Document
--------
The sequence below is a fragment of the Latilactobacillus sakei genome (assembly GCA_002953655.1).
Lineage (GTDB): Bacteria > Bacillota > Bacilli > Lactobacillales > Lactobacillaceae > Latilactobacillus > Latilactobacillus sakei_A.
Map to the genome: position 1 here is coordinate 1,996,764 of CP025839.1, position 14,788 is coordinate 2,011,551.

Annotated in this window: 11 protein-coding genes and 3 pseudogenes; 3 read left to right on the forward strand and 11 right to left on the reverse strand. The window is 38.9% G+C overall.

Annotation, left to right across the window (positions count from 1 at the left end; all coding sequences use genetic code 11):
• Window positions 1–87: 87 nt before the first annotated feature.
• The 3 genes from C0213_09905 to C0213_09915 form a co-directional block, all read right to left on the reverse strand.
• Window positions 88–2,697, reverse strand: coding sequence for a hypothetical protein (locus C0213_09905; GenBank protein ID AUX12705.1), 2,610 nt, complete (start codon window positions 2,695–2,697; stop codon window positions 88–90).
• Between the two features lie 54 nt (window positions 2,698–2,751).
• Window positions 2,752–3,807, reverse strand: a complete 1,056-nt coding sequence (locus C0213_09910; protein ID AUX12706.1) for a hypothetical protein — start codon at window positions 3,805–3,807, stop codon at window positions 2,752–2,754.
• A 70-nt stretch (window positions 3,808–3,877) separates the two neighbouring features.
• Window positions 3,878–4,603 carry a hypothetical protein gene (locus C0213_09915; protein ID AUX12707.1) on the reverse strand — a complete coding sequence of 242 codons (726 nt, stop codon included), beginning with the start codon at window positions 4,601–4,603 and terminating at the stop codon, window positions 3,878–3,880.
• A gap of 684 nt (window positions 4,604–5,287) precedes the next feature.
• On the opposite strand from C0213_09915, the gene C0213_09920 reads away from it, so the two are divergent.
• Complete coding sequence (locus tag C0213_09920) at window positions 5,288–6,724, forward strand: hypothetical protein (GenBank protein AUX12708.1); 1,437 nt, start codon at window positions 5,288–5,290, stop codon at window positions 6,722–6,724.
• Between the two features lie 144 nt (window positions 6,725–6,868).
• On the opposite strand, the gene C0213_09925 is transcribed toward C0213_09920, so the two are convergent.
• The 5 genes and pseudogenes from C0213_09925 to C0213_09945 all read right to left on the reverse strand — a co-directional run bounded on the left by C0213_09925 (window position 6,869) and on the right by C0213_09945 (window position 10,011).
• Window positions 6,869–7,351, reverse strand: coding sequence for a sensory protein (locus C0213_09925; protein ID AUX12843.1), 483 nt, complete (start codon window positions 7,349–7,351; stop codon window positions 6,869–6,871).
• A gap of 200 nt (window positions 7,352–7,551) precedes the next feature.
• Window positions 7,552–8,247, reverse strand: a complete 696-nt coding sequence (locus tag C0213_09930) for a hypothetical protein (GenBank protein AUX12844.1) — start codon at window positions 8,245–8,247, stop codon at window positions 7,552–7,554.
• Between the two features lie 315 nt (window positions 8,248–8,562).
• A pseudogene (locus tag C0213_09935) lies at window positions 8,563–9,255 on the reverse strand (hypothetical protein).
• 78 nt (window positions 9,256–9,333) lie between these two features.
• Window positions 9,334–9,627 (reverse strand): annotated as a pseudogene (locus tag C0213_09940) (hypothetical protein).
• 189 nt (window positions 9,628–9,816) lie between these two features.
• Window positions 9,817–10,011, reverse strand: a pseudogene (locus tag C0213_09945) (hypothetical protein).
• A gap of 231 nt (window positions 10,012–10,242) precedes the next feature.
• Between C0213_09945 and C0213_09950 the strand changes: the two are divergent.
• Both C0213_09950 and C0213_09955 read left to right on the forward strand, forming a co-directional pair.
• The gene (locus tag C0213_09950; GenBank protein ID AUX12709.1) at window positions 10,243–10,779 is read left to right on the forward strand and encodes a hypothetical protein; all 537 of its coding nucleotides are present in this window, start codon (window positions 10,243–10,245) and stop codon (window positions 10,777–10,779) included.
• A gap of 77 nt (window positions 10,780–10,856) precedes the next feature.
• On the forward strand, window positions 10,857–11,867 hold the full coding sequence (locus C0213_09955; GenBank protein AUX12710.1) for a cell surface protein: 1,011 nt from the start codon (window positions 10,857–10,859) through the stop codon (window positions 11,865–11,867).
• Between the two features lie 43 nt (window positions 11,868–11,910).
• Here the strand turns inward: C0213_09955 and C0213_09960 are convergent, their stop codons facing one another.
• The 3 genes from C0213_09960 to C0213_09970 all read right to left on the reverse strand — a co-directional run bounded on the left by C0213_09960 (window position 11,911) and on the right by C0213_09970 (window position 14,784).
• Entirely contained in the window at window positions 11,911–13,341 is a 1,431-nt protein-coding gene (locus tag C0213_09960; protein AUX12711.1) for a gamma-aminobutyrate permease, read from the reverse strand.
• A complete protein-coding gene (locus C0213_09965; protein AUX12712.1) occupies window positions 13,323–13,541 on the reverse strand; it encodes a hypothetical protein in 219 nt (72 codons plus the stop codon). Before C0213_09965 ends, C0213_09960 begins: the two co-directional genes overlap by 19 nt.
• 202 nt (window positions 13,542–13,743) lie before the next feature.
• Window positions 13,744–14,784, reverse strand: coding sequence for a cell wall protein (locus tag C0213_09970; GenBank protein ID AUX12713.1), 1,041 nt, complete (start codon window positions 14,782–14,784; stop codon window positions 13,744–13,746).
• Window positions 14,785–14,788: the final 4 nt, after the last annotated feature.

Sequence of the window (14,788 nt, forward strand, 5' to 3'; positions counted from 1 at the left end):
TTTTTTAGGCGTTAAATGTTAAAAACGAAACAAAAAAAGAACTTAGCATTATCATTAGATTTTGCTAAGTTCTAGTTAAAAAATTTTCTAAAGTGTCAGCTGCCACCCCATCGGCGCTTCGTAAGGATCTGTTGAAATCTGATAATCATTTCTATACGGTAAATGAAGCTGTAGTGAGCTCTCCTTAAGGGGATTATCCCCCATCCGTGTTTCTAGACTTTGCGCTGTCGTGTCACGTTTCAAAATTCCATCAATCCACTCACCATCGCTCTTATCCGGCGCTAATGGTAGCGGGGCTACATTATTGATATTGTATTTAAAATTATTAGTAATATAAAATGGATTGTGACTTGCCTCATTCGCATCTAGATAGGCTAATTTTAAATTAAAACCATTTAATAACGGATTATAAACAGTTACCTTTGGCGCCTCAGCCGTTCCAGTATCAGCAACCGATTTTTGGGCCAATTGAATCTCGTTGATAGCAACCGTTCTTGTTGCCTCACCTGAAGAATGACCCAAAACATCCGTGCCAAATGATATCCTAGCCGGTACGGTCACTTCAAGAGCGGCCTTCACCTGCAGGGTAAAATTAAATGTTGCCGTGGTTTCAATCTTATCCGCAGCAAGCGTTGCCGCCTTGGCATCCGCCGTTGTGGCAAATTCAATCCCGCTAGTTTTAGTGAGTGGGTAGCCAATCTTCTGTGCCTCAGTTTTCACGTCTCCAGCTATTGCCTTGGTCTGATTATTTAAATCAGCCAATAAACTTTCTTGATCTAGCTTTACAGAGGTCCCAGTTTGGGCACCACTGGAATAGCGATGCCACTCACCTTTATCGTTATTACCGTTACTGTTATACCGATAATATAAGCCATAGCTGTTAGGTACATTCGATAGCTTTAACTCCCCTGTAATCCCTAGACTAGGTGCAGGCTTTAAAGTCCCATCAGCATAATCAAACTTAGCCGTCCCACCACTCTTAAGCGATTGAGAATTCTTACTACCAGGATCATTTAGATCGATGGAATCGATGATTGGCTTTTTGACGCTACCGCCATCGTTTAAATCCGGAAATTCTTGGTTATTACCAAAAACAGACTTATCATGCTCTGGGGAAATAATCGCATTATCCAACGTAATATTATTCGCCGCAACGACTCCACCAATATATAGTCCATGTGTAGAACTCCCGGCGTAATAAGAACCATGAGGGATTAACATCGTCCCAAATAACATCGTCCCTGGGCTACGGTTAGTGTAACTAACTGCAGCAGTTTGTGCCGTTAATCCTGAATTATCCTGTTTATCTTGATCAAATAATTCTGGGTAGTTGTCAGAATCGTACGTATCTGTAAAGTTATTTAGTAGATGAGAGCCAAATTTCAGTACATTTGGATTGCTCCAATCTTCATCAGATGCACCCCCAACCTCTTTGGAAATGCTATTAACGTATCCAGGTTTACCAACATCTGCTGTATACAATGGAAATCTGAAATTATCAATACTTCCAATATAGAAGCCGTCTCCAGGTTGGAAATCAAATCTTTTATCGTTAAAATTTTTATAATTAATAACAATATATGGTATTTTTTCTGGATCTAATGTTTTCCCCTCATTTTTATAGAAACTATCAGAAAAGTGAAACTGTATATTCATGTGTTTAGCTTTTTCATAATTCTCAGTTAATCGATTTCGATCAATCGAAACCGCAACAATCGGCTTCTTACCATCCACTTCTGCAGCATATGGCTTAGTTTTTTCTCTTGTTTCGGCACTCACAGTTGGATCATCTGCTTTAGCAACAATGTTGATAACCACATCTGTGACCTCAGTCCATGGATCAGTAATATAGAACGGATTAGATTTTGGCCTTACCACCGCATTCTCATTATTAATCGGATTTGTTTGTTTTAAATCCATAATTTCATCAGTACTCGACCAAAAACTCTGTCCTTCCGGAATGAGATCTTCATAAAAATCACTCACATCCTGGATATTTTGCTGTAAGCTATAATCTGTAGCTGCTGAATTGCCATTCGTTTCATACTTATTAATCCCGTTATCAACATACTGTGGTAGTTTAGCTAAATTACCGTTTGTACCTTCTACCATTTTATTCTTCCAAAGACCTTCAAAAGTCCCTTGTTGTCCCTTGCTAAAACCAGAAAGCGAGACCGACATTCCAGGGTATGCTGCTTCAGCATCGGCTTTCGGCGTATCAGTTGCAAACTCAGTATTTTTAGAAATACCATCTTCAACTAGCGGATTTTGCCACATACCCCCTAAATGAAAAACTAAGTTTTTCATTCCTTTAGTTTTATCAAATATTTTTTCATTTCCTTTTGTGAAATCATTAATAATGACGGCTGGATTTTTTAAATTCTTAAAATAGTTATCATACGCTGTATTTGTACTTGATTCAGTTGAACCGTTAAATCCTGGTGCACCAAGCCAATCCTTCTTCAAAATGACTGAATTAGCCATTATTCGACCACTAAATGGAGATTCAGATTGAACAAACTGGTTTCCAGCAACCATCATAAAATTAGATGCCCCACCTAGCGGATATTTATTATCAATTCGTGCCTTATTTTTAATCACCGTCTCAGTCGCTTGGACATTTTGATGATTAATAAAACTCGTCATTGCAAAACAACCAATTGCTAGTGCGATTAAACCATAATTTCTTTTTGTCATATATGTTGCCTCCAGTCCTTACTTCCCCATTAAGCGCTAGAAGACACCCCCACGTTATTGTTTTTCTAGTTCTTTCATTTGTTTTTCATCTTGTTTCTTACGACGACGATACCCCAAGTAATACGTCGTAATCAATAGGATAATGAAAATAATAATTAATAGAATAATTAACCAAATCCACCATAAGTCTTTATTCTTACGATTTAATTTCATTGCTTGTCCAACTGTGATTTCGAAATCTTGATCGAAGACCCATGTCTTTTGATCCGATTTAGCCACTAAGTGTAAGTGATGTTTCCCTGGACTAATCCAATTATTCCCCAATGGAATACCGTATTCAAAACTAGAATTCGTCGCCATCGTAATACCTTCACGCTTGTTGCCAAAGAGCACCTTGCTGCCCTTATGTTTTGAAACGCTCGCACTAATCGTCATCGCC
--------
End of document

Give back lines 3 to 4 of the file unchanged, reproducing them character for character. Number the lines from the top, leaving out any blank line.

Map to the genome: position 1 here is coordinate 1,996,764 of CP025839.1, position 14,788 is coordinate 2,011,551.

Annotated in this window: 11 protein-coding genes and 3 pseudogenes; 3 read left to right on the forward strand and 11 right to left on the reverse strand. The window is 38.9% G+C overall.